6. 6. Quigley L, O’Sullivan O, Beresford TP, Ross RP, Fitzgerald GF, Cotter PD. Molecular approaches to analysing the microbial composition of raw milk and raw milk cheese. Int J Food Microbiol. 2011;150(2):81–94. pmid:21868118
  7. 7. Young W, Hine BC, Wallace OA, Callaghan M, Bibiloni R. Transfer of intestinal bacterial components to mammary secretions in the cow. PeerJ. 2015;3:e888. pmid:25922791
  8. 8. Masoud W, Vogensen FK, Lillevang S, Abu Al-Soud W, Sørensen SJ, Jakobsen M. The fate of indigenous microbiota, starter cultures, Escherichia coli, Listeria innocua and Staphylococcus aureus in Danish raw milk and cheeses determined by pyrosequencing and quantitative real time (qRT)-PCR. Int J Food Microbiol. 2012;153(1–2):192–202. pmid:22154239
  9. 9. Quigley L, O’Sullivan O, Stanton C, Beresford TP, Ross RP, Fitzgerald GF, et al. The complex microbiota of raw milk. FEMS Microbiol Rev. 2013;37(5):664–698. pmid:23808865
  10. 10. Zhang R, Huo W, Zhu W, Mao S. Characterization of bacterial community of raw milk from dairy cows during subacute ruminal acidosis challenge by high-throughput sequencing. J Sci Food Agric. 2015;95(5):1072–1079. pmid:24961605
  11. 11. Oikonomou G, Machado VS, Santisteban C, Schukken YH, Bicalho RC. Microbial diversity of bovine mastitic milk as described by pyrosequencing of metagenomics 16S rDNA. PLoS One. 2102;7(10):e47671. pmid:23082192
  12. 12. Kuehn JS, Gorden PJ, Munro D, Rong R, Dong Q, Plummer PJ, et al. Bacterial community profiling of milk samples as a means to understand culture-negative bovine clinical mastitis. PLoS One. (2013);8(4):e61959. pmid:23634219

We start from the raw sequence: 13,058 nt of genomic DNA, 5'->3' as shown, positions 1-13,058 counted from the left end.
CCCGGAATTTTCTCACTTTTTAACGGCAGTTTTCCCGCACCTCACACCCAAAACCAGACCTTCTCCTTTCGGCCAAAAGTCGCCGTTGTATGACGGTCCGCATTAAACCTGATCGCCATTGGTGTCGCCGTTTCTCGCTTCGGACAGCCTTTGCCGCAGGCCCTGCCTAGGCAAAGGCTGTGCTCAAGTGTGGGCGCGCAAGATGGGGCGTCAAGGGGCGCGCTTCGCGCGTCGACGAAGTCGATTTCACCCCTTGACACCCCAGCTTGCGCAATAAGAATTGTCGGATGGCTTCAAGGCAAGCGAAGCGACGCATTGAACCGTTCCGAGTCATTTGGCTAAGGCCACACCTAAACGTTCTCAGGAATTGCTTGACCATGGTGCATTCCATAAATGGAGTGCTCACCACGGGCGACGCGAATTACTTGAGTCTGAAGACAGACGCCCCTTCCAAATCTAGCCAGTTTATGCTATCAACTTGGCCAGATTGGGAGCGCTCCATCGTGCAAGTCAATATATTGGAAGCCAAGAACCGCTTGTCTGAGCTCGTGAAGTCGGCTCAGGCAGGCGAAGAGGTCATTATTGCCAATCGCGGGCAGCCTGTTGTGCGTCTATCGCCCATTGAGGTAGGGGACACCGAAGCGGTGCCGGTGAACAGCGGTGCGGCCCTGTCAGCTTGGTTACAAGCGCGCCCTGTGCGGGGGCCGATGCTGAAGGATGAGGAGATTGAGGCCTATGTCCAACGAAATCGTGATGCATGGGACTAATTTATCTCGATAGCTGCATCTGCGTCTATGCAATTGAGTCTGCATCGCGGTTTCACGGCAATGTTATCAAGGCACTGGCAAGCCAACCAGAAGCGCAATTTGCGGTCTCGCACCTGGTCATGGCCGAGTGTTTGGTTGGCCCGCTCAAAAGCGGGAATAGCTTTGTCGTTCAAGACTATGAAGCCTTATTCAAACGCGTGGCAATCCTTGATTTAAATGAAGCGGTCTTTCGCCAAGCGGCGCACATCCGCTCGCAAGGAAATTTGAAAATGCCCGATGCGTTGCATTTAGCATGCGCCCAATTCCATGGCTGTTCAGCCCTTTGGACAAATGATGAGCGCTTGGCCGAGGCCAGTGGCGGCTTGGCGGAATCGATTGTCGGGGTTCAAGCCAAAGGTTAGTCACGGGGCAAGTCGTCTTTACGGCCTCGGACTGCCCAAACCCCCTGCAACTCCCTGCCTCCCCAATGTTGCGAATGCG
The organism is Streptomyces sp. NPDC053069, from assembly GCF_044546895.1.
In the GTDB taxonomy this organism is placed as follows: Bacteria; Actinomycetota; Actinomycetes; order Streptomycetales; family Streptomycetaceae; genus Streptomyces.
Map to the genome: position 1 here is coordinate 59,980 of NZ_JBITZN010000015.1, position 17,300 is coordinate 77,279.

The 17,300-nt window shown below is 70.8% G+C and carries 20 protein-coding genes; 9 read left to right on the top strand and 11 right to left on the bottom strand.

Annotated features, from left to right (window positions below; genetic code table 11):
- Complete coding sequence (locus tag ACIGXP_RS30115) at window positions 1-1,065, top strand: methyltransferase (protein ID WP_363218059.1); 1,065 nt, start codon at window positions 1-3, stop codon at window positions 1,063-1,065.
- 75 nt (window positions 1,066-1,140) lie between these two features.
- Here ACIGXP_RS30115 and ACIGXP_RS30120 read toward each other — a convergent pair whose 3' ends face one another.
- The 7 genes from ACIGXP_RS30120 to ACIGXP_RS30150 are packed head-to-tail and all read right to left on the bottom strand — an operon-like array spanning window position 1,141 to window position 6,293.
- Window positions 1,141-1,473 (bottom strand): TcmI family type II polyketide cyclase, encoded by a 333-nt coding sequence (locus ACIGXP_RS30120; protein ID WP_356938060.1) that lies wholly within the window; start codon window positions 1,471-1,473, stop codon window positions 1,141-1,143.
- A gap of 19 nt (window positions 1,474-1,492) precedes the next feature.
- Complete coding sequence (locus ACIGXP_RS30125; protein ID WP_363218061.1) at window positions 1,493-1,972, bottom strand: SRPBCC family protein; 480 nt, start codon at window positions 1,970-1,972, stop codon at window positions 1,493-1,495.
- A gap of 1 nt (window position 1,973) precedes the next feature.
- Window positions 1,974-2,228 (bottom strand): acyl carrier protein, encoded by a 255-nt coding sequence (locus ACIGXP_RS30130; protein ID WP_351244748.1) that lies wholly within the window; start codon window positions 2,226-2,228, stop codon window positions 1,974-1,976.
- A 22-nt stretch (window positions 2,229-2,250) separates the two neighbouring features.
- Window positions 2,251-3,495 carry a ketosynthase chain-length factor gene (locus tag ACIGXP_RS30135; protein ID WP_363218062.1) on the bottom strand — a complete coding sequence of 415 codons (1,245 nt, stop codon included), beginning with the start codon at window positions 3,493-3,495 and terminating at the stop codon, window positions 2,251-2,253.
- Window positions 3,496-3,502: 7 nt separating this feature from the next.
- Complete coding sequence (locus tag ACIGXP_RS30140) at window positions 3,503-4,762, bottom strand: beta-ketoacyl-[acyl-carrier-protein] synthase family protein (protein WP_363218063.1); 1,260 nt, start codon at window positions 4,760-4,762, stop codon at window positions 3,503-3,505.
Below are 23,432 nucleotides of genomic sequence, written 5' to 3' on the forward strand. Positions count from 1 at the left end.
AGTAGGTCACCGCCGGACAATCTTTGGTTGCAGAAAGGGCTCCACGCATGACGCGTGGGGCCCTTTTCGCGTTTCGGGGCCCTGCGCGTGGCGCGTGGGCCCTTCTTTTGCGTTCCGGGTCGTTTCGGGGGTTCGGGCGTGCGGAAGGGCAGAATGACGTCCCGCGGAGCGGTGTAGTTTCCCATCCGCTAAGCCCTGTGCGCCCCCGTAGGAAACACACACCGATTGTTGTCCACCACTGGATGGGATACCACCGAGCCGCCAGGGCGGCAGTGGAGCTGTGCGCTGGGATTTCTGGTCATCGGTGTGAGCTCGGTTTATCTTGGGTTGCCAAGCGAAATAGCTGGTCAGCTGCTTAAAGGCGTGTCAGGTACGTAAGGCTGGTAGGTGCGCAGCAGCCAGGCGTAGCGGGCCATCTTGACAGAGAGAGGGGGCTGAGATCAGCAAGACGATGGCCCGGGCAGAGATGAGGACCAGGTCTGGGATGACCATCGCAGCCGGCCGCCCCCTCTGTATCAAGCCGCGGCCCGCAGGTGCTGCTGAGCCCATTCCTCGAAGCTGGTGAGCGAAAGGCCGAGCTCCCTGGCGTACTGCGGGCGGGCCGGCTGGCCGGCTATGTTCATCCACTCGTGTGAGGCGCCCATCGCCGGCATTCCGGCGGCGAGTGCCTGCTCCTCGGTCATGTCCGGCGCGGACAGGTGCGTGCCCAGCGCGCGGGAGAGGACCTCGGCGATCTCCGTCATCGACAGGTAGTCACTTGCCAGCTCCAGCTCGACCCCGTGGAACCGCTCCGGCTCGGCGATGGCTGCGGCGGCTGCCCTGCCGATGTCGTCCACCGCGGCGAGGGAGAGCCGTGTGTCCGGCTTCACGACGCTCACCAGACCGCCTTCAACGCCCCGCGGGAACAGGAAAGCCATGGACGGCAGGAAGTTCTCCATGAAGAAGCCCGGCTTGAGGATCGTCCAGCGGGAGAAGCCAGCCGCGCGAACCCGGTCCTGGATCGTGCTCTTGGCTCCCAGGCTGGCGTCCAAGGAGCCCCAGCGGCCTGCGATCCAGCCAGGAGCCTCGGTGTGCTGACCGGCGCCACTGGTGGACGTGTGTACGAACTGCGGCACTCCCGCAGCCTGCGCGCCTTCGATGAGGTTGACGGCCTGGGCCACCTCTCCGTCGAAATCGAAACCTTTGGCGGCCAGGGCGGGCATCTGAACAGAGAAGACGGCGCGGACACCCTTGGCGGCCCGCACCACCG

13. 13. Bonsaglia ECR, Gomes MS, Canisso IF, Zhou Z, Lima SF, Rall VLM, et al. Milk microbiome and bacterial load following dry cow therapy without antibiotics in dairy cows with healthy mammary gland. Sci Rep. 2017;7(1):8067. pmid:28808353
  14. 14. Oliver SP, Sordillo LM. Udder health in the periparturient period. J Dairy Sci. 1988; 71(9):2584–2606. Review. pmid:3053815
  15. 15. Lima SF, Teixeira AGV, Lima FS, Ganda EK, Higgins CH, Oikonomou G, et al. The bovine colostrum microbiome and its association with clinical mastitis. J Dairy Sci. 2017;100(4): 3031–3042. pmid:28161185
  16. 16. Trevisi E, Minuti A. Assessment of the innate immune response in the periparturient cow. Res Vet Sci. 2018;116:47–54. Review. pmid:29223307
  17. 17. Green MJ, Green LE, Medley GF, Schukken YH, Bradley AJ. Influence of dry period bacterial intramammary infection on clinical mastitis in dairy cows. J Dairy Sci. 2002;85(10):2589–2599. pmid:12416812
  18. 18. Pinedo PJ, De Vries A, Webb DW. Dynamics of culling risk with disposal codes reported by Dairy Herd Improvement dairy herds. J Dairy Sci. 2010;93(5):2250–2261. pmid:20412941
  19. 19. Gandini G, Maltecca C, Pizzi F, Bagnato A, Rizzi R. Comparing local and commercial breeds on functional traits and profitability: The case of Reggiana dairy cattle. J Dairy Sci. 2007;90(4):2004–2011. pmid:17369242
  20. 20. Curone G, Filipe J, Cremonesi P, Trevisi E, Amadori M, Pollera C, et al. What we have lost: mastitis resistance in Holstein Friesians and in a local cattle breed. Res Vet Sci. 2018;pii: S0034-5288(17)30173-X. pmid:29223308
  21. 21. Martin LM, Stöcker C, Sauerwein H, Büscher W, Müller U. Evaluation of inner teat morphology by using high-resolution ultrasound: Changes due to milking and establishment of measurement traits of the distal teat canal. J Dairy Sci. 2018;101(9):8417–8428. pmid:29935835
  22. 22. National Mastitis Council (2017). Laboratory handbook on bovine mastitis. National Mastitis Council, New Prague, MN.
  23. 23. Schepers AJ, Lam TJ, Schukken YH, Wilmink JB, Hanekamp WJ. Estimation of variance components for somatic cell counts to determine thresholds for uninfected quarters. J Dairy Sci. 1997; 80(8):1833–1840. pmid:9276824
  24. 24. Cremonesi P, Castiglioni B, Malferrari G, Biunno I, Vimercati C, Moroni P, et al. Technical Note: improved method for rapid DNA extraction of mastitis pathogens directly from milk. J Dairy Sci. 2006;89(1):163–169. pmid:16357279